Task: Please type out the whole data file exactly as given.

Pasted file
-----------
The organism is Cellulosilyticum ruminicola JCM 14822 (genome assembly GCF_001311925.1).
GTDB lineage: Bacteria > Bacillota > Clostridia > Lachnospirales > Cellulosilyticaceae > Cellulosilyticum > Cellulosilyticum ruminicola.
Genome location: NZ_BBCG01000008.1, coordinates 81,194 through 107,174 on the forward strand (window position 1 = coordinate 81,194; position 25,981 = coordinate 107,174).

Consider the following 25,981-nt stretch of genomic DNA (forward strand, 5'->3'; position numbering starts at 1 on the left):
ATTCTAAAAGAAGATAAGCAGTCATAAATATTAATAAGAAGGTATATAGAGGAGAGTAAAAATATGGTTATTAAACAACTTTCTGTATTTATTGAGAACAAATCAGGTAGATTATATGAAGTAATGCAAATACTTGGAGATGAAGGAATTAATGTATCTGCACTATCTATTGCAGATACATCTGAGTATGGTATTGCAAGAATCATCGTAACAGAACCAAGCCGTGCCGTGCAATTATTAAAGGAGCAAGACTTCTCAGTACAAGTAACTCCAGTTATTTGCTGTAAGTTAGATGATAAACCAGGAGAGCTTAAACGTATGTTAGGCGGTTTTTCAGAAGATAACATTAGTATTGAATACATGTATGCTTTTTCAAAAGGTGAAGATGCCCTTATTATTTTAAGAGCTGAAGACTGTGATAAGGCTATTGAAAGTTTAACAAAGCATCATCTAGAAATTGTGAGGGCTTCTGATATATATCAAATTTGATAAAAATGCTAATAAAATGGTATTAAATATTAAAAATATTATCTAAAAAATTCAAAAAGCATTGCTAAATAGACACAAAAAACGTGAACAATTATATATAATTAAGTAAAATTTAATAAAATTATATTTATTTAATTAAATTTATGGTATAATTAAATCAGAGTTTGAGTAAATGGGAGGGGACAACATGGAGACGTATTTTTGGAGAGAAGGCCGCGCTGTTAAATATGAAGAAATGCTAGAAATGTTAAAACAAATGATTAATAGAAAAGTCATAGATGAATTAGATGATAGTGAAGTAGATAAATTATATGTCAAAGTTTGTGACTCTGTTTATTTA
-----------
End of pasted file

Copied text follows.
The organism is Cellulosilyticum ruminicola JCM 14822 (genome assembly GCF_001311925.1).
GTDB lineage: Bacteria > Bacillota > Clostridia > Lachnospirales > Cellulosilyticaceae > Cellulosilyticum > Cellulosilyticum ruminicola.
Genome location: NZ_BBCG01000008.1, coordinates 81,194 through 107,174 on the forward strand (window position 1 = coordinate 81,194; position 25,981 = coordinate 107,174).

Consider the following 25,981-nt stretch of genomic DNA (forward strand, 5'->3'; position numbering starts at 1 on the left):
ATTCTAAAAGAAGATAAGCAGTCATAAATATTAATAAGAAGGTATATAGAGGAGAGTAAAAATATGGTTATTAAACAACTTTCTGTATTTATTGAGAACAAATCAGGTAGATTATATGAAGTAATGCAAATACTTGGAGATGAAGGAATTAATGTATCTGCACTATCTATTGCAGATACATCTGAGTATGGTATTGCAAGAATCATCGTAACAGAACCAAGCCGTGCCGTGCAATTATTAAAGGAGCAAGACTTCTCAGTACAAGTAACTCCAGTTATTTGCTGTAAGTTAGATGATAAACCAGGAGAGCTTAAACGTATGTTAGGCGGTTTTTCAGAAGATAACATTAGTATTGAATACATGTATGCTTTTTCAAAAGGTGAAGATGCCCTTATTATTTTAAGAGCTGAAGACTGTGATAAGGCTATTGAAAGTTTAACAAAGCATCATCTAGAAATTGTGAGGGCTTCTGATATATATCAAATTTGATAAAAATGCTAATAAAATGGTATTAAATATTAAAAATATTATCTAAAAAATTCAAAAAGCATTGCTAAATAGACACAAAAAACGTGAACAATTATATATAATTAAGTAAAATTTAATAAAATTATATTTATTTAATTAAATTTATGGTATAATTAAATCAGAGTTTGAGTAAATGGGAGGGGACAACATGGAGACGTATTTTTGGAGAGAAGGCCGCGCTGTTAAATATGAAGAAATGCTAGAAATGTTAAAACAAATGATTAATAGAAAAGTCATAGATGAATTAGATGATAGTGAAGTAGATAAATTATATGTCAAAGTTTGTGACTCTGTTTATTTA